Dogs can be a kiwi's biggest threat - with canines the biggest killer of the country's national icon - but in Northland dogs are being used to monitor the birds and track down predators.
Department of Conservation kiwi ranger James McLaughlin has two conservation dogs, Tui and Jock, who are a vital tool for the annual kiwi counts at the Waipoua Kiwi Sanctuary Area and Trounson Kauri Park Predator Control Area on the Kauri Coast.
"The dogs track the kiwis for our mark and recapture survey, which measures increases or decreases in the population. The surveys reveal valuable information - we now know that while kiwi populations are stable and increasing significantly in the sanctuary and predator-controlled areas, they are in serious decline outside."
Conservation contractor and Kaitiaki Kiwi member Tom Donovan's 3-year-old conservation dog Leroy recently helped to find a kiwi chick in Trounson Kauri Park.
"The chick lost its transmitter so Leroy was called in to help. Without Leroy, tracking the kiwi would have been an impossible task, but he found it within 90 minutes," he said.
Leroy was bred by Kerikeri resident Jim Broadbent, who has spent four decades breeding hundreds of hunting dogs.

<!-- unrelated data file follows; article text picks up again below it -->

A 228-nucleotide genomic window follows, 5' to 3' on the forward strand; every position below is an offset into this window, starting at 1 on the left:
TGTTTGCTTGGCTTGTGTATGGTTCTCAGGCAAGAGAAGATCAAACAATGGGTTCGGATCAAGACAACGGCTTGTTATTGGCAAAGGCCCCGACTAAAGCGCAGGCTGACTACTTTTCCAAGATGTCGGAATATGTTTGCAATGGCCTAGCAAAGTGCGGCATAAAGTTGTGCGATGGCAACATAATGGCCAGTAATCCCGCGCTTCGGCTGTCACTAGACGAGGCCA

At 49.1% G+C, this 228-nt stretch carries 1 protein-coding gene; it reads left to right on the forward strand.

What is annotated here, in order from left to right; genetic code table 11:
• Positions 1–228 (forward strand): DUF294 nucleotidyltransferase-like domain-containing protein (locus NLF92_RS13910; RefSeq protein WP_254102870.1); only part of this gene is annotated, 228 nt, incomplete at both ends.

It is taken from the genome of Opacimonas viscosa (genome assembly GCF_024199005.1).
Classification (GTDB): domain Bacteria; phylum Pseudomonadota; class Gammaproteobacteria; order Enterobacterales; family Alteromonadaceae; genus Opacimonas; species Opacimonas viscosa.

Four of his German shorthaired pointers have been selected to work as conservation dogs in both protection and predator control.
"I'm incredibly proud that they are being used in conservation work. They are such intelligent dogs and they are among the top 10 breeds in the world for their sense of smell - they can be trained to detect anything," Mr Broadbent said.
He has a two-year waiting list for his dogs and 'field tests' them as puppies and watches how they react to scents. Those deemed most suitable for conservation work then undergo 18 months of daily training to prepare them for the role.
He said the dogs must be certified, and testing is rigorous.
"Conservation dogs must be under control, safe to birds and uninterested in other species except those they're trained for. Ensuring they're only interested in their target species is the hardest part of the training. Gun dogs have been bred to find rabbits and pheasants, which are like cocaine to a dog's nose. Once they have had an exciting find on a rabbit or pheasant, it's very hard to train them off them - but it can be done," he said.
Another of Mr Broadbent's dogs, Leroy's litter-mate Milo, is a conservation predator dog. She is trained to pick up the scent of feral cats, which are then killed by professional trappers. Milo has her own Facebook page for fans to follow her adventures and her skills are in hot demand.
Owner Brad Windust, founder of Bay Bush Action, takes her out for training for three hours every day.
"She's amazing; she'll pick up a scent even when it's buried under the ground. It's incredible to go out to the islands and see the abundant wildlife and to know that Milo is doing her bit to protect this taonga."
There are 80 conservation dogs in New Zealand. Fifty-five have been trained to locate protected species, such as kiwi, kakapo, whio, pateke, and takahe. The other 25 have been trained to find pests. New Zealand was the first country to use dogs to benefit conservation and kiwi conservation dogs have a reputation for being among the best in the world. They have been sent to Australia to help track feral cats and rodents and to Japan to find mongooses.